At seventeen I lost my virginity to a nineteen year old that had just moved to town. Despite his having had a girlfriend for a couple of years prior to moving, he claimed never to have slept with her. His story was that she had never been ready, and I bought that hook, line, and sinker. I did not realize how foolish I had been until four months later he went to visit his hometown, and I got a phone call in which he sounded completely distressed.
“What’s wrong?” I had pressed.
“It’s just that some things have gone a bit sideways here,” he mumbled into the receiver.
“Well what’s happened?” I continued to press.
“Turns out I’m going to be a father.”
Gut check moment – Nope, he’s not referring to me. All I managed was, “With who?”
“Cherise,” his ex-girlfriend.
“Well when is she due?”
Quick mental math moment… he’d gotten her pregnant after we had started dating! Holy fuck!
That was my first experience with giving myself to a man in a physical sense, which I had irrationally assumed meant that we were committed and emotionally invested.
When you have been cheated on it is very difficult to tell yourself that it was not your fault, that it is a failing of the other person to be honest with their partner. I was crushed. I questioned what I could have done to prevent it. Perhaps I was not attractive enough? Perhaps I had not been good enough in bed? Rebuilding my self-confidence was a massive project that initially involved a further spiral downwards before climbing back up.
Over the course of the next few months I would sleep with three more guys, bringing my pre-graduation total to having slept with four partners. I was desperately searching for someone to commit, as I felt that would be the sole measure of my self-worth. If only I could find someone to love me, perhaps I could find value in myself.
Leaving my hometown to attend an out of province university was the best decision I could have made at that time. I was no longer surrounded by the people and places that reminded me of those that I felt had used me up and thrown me away. I found strength in being able to rebuild my identity in a new place and through that I was able to re-establish my self esteem.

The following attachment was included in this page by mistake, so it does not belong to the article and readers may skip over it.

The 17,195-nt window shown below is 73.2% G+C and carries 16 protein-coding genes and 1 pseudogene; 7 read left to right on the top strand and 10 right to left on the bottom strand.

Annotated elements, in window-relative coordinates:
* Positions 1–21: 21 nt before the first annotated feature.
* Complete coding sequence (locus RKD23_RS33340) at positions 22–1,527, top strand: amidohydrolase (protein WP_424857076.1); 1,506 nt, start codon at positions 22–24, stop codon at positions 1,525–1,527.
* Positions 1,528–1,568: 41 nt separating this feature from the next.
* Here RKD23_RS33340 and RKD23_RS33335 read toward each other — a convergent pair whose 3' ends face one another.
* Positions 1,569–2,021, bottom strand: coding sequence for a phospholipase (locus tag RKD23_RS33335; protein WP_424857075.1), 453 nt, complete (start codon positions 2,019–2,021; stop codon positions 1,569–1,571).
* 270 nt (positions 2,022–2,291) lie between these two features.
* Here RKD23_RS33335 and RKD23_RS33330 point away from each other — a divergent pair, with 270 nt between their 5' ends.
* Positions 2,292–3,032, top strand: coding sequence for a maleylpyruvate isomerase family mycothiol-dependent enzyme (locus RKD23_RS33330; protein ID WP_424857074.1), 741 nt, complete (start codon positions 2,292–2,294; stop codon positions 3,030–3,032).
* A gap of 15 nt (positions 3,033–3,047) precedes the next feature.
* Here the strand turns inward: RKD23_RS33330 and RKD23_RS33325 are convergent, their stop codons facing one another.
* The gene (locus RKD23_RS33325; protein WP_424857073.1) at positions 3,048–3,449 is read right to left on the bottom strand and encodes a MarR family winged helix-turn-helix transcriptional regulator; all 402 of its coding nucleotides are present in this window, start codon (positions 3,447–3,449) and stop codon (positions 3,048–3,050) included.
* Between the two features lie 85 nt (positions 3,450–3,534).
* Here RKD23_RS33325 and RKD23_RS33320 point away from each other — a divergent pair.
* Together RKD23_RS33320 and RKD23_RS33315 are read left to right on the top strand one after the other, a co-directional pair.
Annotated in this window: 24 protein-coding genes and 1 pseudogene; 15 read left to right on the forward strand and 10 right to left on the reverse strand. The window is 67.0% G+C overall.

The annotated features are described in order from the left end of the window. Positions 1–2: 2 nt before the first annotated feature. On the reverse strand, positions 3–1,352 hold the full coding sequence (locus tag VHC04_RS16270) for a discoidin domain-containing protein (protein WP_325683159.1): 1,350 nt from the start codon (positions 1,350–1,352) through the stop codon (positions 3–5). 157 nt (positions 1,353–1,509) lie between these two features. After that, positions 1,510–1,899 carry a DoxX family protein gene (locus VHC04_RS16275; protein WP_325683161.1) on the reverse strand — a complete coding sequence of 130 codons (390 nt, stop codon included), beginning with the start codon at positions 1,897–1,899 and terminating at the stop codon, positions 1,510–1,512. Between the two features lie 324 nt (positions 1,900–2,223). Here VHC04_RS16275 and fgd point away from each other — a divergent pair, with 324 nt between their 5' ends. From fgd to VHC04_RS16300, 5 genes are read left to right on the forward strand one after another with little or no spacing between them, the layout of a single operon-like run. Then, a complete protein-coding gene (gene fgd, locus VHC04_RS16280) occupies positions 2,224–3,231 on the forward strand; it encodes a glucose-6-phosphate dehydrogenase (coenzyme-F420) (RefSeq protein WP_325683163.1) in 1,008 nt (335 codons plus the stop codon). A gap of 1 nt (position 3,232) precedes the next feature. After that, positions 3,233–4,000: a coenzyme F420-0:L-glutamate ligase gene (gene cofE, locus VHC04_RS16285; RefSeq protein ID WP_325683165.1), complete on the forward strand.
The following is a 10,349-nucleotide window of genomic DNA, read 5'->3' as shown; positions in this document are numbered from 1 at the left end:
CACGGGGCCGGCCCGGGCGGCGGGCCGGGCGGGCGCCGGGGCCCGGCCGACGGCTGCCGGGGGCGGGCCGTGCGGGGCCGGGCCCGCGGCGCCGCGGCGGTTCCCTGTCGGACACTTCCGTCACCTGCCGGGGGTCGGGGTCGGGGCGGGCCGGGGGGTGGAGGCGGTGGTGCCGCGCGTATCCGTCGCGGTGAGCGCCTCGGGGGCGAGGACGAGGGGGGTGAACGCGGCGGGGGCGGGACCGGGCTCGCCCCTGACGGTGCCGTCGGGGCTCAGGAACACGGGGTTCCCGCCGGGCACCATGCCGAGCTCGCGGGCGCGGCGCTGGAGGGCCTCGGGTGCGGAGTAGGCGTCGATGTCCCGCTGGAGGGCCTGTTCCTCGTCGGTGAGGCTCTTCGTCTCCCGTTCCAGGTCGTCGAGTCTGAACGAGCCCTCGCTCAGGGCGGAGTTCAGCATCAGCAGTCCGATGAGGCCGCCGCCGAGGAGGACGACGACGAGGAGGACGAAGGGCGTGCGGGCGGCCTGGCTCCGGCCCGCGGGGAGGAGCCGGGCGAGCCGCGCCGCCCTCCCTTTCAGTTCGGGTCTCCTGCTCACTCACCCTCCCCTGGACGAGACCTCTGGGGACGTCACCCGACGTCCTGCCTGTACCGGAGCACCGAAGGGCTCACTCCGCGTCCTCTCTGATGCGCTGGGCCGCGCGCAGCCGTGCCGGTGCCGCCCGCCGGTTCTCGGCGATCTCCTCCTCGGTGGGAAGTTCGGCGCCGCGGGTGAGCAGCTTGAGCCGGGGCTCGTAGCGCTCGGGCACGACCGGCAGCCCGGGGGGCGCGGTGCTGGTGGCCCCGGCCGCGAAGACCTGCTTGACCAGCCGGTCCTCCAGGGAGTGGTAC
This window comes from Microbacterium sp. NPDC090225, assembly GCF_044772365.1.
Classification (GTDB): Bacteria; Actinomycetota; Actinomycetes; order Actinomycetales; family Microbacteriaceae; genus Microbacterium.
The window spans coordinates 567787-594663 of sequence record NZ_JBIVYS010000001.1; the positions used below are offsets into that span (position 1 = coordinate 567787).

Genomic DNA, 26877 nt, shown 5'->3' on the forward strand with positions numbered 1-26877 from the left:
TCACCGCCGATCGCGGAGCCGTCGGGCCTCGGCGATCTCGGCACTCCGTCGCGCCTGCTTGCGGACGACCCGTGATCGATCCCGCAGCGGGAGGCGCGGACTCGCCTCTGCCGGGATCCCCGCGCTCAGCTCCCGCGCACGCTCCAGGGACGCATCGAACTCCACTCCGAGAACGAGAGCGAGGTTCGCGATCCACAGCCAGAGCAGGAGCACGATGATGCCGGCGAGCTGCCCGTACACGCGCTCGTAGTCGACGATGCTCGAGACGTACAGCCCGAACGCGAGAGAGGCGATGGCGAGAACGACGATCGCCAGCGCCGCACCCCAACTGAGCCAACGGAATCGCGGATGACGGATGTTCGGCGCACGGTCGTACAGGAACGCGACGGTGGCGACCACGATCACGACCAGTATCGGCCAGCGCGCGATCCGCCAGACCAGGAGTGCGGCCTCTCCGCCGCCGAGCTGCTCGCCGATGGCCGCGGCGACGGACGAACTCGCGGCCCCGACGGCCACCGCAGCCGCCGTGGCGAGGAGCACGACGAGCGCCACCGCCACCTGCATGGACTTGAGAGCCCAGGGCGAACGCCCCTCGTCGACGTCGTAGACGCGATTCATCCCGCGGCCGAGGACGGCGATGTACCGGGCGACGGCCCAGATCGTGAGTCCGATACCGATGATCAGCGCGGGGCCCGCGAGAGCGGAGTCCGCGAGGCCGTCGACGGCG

I picked up another piece of baggage upon my breakup with the guy I dated for most of university. Our relationship had been deteriorating for quite some time, so by the moment I said the words, “This is over,” I had already been grieving the loss of the relationship for an extended period. Shortly after our breakup I began seeing a guy named Rob who was in my faculty. We were going on dates, exchanging emails, and meeting up between classes.
Several weeks into my new fling my ex showed up at my door with a stack of emails I had written to Rob. At some stage I must have logged into my account on my ex’s computer and accidentally saved the password. He demanded to know what was happening between me and Rob, but he refused to admit that he had hacked into my account. As the altercation progressed I noticed that he knew a lot about my weekend – when I had come and gone, who I had left with, & who I had arrived with. We yelled until he admitted he had been waiting around my house watching Rob and I come and go over the past weekend.
The fight ended with him storming off yelling about how he was going to go kill himself and see if that taught me a lesson. At that stage, I was barely 21 and had zero idea what to do. I called his family back in our hometown and told them he needed help. They took action and got him the assistance he needed.
His actions made me deeply question whether I should have initiated the breakup. In that moment it seemed like I had ruined his life. Maybe things had not been that bad; was I being selfish in ending the relationship?
Breaking up is never an easy thing for anyone to do, but after seeing the reaction I had caused with my ex I began to justify my actions by reasoning that, whatever the task, it was what others wanted from me. I would put myself in positions that were outside of my comfort zone and schedule to ensure that others were happy. Saying no became extremely difficult, and there were people in my life that took advantage of my inability to refuse their requests for time, emotional support, and financial assistance. This included friends and lovers.
Today I am much better at knowing when to say no and when it is appropriate to compromise or lend a hand. However, I still find that I am occasionally stressed, emotionally and financially, when I have forgotten that I cannot properly support anyone when I am not secure in the commitments I have made.